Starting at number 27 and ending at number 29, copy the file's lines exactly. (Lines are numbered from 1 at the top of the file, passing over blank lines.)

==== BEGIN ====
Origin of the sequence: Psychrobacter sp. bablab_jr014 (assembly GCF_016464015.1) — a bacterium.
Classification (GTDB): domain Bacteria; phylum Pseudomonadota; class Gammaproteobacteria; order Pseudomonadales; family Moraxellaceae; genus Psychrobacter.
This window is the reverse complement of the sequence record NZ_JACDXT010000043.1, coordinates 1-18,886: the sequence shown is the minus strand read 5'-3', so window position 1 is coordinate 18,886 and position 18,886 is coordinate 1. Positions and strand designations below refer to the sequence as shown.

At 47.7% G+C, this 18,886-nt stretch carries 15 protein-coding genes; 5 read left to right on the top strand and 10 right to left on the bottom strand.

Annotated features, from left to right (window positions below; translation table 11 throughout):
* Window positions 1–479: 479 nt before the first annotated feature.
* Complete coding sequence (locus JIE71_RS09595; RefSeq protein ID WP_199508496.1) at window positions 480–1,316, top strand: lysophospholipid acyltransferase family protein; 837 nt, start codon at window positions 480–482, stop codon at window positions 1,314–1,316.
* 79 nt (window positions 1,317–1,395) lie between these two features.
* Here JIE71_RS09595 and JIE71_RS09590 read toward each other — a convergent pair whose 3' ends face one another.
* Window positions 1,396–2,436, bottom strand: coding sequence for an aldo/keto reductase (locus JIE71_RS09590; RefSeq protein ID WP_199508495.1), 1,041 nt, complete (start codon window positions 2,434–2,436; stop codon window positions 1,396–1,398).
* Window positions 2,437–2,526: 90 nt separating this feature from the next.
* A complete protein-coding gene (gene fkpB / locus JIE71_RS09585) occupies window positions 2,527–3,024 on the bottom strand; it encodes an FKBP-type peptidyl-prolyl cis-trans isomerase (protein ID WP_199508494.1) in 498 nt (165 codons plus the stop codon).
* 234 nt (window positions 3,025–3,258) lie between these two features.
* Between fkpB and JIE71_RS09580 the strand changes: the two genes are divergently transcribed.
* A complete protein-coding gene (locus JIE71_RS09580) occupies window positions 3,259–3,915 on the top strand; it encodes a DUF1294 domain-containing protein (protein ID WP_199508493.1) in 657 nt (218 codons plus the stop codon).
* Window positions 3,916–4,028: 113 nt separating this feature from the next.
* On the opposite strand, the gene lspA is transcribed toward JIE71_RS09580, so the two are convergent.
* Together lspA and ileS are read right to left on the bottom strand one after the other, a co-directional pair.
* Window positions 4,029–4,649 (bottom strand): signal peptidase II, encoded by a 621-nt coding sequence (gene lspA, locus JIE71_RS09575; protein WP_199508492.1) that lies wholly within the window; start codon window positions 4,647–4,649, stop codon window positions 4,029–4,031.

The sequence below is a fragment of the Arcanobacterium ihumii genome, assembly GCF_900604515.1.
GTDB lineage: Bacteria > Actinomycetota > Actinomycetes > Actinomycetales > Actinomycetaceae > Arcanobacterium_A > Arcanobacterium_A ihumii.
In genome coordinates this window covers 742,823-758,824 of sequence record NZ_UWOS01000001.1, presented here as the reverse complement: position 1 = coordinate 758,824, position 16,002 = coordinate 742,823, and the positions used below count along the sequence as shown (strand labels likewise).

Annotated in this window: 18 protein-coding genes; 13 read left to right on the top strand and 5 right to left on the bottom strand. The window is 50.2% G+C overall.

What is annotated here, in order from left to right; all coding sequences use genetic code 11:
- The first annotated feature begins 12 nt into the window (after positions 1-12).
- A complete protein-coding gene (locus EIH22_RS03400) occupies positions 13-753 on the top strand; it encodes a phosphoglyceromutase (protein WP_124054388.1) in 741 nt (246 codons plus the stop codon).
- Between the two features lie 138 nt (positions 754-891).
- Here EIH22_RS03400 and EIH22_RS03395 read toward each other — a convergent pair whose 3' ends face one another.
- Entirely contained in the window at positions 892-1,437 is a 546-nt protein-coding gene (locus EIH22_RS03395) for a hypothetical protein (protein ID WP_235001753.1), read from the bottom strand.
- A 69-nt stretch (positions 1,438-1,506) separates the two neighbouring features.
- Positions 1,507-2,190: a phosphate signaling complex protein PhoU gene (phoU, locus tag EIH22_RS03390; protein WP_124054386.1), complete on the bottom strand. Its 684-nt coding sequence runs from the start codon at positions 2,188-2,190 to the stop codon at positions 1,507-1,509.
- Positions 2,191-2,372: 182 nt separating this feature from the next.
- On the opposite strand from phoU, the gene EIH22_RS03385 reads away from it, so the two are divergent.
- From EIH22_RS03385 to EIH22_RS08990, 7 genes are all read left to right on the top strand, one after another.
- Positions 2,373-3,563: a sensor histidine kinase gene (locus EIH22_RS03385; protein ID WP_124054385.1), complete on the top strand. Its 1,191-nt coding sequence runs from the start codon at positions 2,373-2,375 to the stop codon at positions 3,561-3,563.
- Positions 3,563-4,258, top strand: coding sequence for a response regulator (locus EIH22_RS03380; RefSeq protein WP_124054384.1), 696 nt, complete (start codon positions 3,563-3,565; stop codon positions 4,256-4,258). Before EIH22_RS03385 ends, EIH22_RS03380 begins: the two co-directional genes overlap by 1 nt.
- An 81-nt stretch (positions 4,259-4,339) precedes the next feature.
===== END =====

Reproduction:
- Between the two features lie 138 nt (positions 754-891).
- Here EIH22_RS03400 and EIH22_RS03395 read toward each other — a convergent pair whose 3' ends face one another.
- Entirely contained in the window at positions 892-1,437 is a 546-nt protein-coding gene (locus EIH22_RS03395) for a hypothetical protein (protein ID WP_235001753.1), read from the bottom strand.